Similar HbA1c Reduction Seen with Exenatide vs Lispro Added to Basal Insulin

November 3, 2014
Veronica Hackethal, MD

Intensify treatment and minimize weight gain/hypoglycemia? It's possible, say results of the first study to compare a GLP-1 agonist with titrated lispro on a background of optimized basal insulin.

Intensifying treatment for patients with type 2 diabetes who are not optimized on basal insulin traditionally is accomplished by adding bolus insulin 3 times daily at mealtimes to control post-prandial glucose excursions. The treatment is effective but often leads to weight gain and increases the risk for hypoglycemia.

While there is some evidence that using a short-acting GLP-1 receptor agonist (GLP-1RA) in place of prandial insulin is a viable alternative, a new study published in the October issue of Diabetes Care is the first to directly compare the safety and efficacy of a GLP-1RA (exenatide) with mealtime insulin in patients receiving optimized basal insulin.

“Addition of exenatide twice-daily to basal insulin glargine achieves the same glycaemic effect [in terms of reductions in HbA1c] as titrated insulin lispro before meals, but with less hypoglycaemia, and with weight loss instead of weight gain,” commented Bruce H.R. Wolffenbuttel, MD, PhD, professor of endocrinology and metabolism at the University Medical Center Groningen in the Netherlands.  “In addition, there is a cardiovascular benefit, and the participants reported higher treatment satisfaction with exenatide.”

The open-label, randomized trial took place at 108 health centers in 17 countries from September 2009 to August 2012. At enrollment, patients were being treated with insulin glargine and metformin with or without a sulfonylurea. At study entry, patients continued metformin and discontinued the sulfonylurea.  

“Patients were treated to the best results, aiming to normalize fasting blood glucose, with long-acting insulin glargine before randomization,” Wolffenbuttel explained. “Other studies have not been so rigorous in pretreatment before randomization.” Basal insulin was optimized for 12 weeks.

Researchers then randomized 627 participants whose HbA1c remained above 7.0% despite optimization, to exenatide (10 to 20 µg/day) or three-times daily prandial insulin lispro titrated to a premeal glucose of 5.6 to 6.0 mmol/L. At randomization, glargine was titrated down according to predefined algorithms, based on blood glucose self-monitoring in the lispro group, and on package insert and past research evidence in the exenatide group.  Participants were followed for 30 weeks.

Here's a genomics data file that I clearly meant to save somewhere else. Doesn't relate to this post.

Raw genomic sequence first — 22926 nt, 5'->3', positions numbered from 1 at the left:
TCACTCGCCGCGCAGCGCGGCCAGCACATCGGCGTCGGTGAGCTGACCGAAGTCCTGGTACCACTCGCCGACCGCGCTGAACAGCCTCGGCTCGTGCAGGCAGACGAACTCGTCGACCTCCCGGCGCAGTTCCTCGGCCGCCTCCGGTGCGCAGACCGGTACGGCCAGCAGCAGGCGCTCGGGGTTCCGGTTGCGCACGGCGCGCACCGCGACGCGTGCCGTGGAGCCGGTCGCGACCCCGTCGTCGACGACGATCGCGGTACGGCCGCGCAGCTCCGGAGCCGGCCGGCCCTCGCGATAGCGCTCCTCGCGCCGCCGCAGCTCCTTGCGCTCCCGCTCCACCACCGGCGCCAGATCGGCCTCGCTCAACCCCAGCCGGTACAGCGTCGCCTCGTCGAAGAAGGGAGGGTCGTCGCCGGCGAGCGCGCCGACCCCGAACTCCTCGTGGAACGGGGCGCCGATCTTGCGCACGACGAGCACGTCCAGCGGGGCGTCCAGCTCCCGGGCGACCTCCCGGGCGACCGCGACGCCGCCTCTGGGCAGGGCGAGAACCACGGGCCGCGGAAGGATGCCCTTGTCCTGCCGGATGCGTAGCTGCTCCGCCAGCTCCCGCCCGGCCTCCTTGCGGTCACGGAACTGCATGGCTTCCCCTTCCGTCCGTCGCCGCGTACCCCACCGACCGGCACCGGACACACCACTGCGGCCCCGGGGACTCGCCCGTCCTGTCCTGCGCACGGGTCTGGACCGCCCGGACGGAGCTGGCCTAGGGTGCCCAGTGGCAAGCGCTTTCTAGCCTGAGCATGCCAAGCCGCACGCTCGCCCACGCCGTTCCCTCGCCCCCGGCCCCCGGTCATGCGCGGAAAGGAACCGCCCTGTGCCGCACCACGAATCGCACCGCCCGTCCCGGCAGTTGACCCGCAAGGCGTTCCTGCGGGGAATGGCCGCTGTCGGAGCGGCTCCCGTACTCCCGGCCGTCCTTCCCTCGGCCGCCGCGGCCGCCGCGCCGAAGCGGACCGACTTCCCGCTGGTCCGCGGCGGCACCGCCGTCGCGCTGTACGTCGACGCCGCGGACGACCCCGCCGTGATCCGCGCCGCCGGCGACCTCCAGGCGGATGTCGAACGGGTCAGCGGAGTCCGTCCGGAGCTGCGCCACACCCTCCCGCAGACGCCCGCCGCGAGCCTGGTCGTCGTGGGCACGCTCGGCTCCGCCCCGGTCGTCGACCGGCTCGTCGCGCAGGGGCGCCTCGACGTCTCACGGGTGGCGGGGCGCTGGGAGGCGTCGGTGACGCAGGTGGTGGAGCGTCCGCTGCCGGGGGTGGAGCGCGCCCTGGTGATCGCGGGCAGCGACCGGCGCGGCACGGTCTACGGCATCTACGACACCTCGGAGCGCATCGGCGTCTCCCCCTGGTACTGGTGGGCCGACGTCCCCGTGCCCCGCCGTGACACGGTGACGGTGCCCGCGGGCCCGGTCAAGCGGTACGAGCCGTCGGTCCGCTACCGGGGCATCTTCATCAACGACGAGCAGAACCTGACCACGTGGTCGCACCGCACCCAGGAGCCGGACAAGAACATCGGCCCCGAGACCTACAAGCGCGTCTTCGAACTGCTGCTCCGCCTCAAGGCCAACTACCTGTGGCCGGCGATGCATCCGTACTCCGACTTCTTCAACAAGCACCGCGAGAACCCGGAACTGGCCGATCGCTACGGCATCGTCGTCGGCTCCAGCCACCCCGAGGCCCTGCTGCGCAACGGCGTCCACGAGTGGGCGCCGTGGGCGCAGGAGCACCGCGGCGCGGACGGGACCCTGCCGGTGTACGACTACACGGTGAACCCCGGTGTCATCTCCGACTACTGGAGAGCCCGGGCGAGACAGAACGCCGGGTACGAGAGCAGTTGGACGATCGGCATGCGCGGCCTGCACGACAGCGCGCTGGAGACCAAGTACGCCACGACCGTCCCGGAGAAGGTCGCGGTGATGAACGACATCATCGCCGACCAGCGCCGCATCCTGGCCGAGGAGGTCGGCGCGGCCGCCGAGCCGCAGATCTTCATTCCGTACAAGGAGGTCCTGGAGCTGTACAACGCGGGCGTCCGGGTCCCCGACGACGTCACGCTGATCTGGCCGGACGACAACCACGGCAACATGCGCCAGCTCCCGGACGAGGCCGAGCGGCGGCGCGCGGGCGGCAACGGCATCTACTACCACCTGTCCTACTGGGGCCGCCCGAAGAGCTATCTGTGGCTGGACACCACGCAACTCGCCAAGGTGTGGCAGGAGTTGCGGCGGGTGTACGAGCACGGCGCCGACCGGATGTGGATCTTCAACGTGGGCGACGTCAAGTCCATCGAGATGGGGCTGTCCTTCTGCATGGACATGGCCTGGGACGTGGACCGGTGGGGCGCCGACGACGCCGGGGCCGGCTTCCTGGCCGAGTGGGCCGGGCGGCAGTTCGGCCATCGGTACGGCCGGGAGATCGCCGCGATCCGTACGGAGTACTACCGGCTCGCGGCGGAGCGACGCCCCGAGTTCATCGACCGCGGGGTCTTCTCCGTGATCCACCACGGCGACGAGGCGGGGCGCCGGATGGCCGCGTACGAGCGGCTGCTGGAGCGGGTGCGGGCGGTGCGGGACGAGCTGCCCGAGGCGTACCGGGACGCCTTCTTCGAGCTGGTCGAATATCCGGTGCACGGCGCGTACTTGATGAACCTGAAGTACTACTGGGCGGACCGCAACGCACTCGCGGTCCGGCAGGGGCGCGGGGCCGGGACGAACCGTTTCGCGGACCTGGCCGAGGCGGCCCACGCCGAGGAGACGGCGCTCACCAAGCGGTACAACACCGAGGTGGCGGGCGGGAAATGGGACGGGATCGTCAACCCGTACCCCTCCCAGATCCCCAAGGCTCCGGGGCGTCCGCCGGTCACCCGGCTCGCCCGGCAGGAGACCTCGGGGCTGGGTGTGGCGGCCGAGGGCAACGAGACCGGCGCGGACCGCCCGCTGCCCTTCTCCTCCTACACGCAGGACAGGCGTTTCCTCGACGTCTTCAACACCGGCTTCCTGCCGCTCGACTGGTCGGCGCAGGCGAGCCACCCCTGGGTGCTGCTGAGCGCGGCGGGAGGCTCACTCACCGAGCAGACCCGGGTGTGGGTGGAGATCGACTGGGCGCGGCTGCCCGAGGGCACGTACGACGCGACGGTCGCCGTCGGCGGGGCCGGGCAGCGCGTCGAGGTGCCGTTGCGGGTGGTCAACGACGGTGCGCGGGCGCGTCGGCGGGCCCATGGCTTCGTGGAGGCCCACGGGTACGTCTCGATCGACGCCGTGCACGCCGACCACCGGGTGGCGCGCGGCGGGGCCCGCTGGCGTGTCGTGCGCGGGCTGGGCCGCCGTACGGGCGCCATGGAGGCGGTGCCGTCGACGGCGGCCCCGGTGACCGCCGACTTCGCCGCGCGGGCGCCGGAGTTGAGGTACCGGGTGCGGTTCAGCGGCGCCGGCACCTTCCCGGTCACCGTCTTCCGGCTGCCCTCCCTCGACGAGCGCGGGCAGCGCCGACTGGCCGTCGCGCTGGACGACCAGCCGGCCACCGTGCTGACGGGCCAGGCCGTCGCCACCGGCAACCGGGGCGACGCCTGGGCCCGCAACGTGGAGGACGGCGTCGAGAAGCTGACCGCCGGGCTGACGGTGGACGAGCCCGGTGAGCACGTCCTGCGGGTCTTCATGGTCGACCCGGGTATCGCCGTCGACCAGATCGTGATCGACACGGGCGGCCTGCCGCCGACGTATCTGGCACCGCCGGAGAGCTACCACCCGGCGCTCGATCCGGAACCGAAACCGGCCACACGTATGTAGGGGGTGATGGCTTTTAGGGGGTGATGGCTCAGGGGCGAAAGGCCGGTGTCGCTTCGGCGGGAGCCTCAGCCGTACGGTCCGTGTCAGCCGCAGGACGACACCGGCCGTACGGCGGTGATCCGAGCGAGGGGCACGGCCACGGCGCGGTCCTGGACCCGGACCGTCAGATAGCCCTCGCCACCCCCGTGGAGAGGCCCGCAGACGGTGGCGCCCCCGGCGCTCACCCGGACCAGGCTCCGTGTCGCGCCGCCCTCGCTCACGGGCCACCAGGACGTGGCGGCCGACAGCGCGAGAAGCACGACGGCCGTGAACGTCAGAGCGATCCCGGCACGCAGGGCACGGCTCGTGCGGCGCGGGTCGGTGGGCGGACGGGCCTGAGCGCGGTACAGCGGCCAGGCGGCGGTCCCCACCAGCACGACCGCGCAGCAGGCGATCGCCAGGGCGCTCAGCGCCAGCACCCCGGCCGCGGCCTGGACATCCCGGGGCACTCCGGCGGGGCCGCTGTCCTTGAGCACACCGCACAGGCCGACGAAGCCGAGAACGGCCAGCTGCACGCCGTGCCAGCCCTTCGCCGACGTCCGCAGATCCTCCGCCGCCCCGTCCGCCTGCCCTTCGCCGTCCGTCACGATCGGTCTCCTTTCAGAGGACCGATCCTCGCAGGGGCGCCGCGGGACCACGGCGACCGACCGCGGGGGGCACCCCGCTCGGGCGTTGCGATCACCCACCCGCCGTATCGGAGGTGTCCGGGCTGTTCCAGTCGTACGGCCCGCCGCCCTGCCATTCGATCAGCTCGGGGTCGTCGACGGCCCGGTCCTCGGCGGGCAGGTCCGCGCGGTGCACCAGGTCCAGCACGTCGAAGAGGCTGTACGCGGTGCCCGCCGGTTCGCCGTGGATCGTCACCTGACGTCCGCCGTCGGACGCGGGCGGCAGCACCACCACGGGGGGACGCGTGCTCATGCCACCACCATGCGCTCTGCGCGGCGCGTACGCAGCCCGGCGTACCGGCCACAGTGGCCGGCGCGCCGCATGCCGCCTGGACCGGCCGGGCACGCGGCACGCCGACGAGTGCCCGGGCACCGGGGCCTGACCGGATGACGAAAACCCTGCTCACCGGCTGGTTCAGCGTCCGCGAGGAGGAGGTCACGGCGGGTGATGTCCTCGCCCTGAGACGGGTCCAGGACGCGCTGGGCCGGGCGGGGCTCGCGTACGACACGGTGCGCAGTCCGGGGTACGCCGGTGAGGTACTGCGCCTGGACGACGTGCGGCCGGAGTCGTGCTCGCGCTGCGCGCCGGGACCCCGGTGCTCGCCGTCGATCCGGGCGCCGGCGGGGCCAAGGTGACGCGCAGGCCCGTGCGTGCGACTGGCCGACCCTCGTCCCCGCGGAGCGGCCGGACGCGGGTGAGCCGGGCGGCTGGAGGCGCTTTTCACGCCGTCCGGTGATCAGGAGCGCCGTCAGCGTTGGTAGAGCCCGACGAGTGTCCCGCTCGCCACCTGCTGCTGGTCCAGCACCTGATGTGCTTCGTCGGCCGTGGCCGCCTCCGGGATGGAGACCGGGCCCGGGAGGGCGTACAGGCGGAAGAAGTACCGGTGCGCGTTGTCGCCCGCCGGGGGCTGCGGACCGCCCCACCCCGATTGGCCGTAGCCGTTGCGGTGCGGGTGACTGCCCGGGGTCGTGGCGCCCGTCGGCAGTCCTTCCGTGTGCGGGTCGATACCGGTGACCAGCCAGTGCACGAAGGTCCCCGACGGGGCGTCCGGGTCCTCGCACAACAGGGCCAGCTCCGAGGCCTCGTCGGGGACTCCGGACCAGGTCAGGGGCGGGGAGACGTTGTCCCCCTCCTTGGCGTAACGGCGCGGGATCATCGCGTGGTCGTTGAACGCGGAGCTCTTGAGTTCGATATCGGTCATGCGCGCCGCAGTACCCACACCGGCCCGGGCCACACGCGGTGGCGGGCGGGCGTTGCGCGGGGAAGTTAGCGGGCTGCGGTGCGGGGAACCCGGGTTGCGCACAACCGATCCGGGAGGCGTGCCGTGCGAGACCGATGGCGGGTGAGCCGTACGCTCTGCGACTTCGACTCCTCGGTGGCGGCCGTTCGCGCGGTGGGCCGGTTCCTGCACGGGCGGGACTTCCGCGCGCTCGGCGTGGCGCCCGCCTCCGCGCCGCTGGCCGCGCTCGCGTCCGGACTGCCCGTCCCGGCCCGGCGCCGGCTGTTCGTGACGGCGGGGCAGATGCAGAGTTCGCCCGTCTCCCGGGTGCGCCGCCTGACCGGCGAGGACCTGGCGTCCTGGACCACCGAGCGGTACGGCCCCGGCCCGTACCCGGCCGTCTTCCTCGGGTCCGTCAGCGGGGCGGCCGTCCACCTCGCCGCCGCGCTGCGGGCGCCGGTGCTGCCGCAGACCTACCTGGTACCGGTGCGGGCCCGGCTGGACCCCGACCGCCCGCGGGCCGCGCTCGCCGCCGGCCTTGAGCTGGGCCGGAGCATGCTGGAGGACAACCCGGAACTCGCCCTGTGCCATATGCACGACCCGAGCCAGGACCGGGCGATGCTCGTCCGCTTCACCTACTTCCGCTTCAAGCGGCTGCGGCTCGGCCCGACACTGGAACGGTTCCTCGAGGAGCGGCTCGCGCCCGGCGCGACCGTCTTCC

Randomized patients had a mean age of 59.8 years, median diabetes duration of 12 years, mean HbA1c of 8.2%, mean BMI of 35 kg/m2 and 88% were white. Key results included:

  - Change in mean A1c from randomization: Similar with exenatide (-1.13) and lispro (-1.10%), (p=.627).

  - Treatment differences: per protocol (n=150), -0.04 (95% CI -0.18, 0.11); intention-to-treat (n=627), -0.03 (95% CI -0.16, 0.11), meeting noninferiority criteria of <0.4 and <0.3%.

  - A1c ≤7% at study completion: 49.6% in exenatide group; 49% in lispro group  

  - Fasting glucose: Lower with exenatide (6.5 mmol/L) vs lispro (7.2 mmol/L), (p=.002).

  - Weight loss: Greater with exenatide (2.5 kg) vs lispro (2.1 kg) (p<.001). 

  - Systolic blood pressure: exenatide, 4.1 mm Hg decrease vs lispro, 0.4 mm Hg increase (p<.001)

  - Adverse events (AEs): More common with exenatide, especially gastrointestinal side effects (47% with exenatide vs. 13% with lispro).

  - Hypoglycemia: More common with lispro vs exenatide (34% and 15%, respectively)

  - Nocturnal hypoglycemia: Similar for exenatide and lispro (25% vs 27%, respectively)

  - Serious AEs: Similar with exenatide and lispro (5.7% and 7.4%, respectively)

  - Self-reported satisfaction/quality of life: Improved in both groups, but more so with exenatide (p=.003).

“GLP1 agonists have been associated with increased risk of pancreatitis, but the last two years, with critical appraisal of all available data, this increase risk appears very limited,” Wolffenbuttel commented.  “We did not see any single case of pancreatitis in our study.”

During the first weeks after starting treatment, more patients experienced nausea and upper gastrointestinal side-effects with exenatide. This appears to be consistent with earlier studies and is likely related to the mechanism of action of the GLP-1RAs, Wolffenbuttel explained.

“These complaints are known to diminish" Wolfenbuttel added, "and usually disappear with prolonged use.”

Disclosures:

The study was part of the Eli Lilly and Company/Amylin Pharmaceuticals Alliance and the Bristol-Myers Squibb/AstraZeneca Alliance.

References:

Diamant M, Nauck MA, Shaginian R, et al.  Glucagon-like peptide 1 receptor agonist or bolus insulin with optimized basal insulin in type 2 diabetes. Diabetes Care 2014; 37:2763-2773.  doi: 10.2337/dc14-0876

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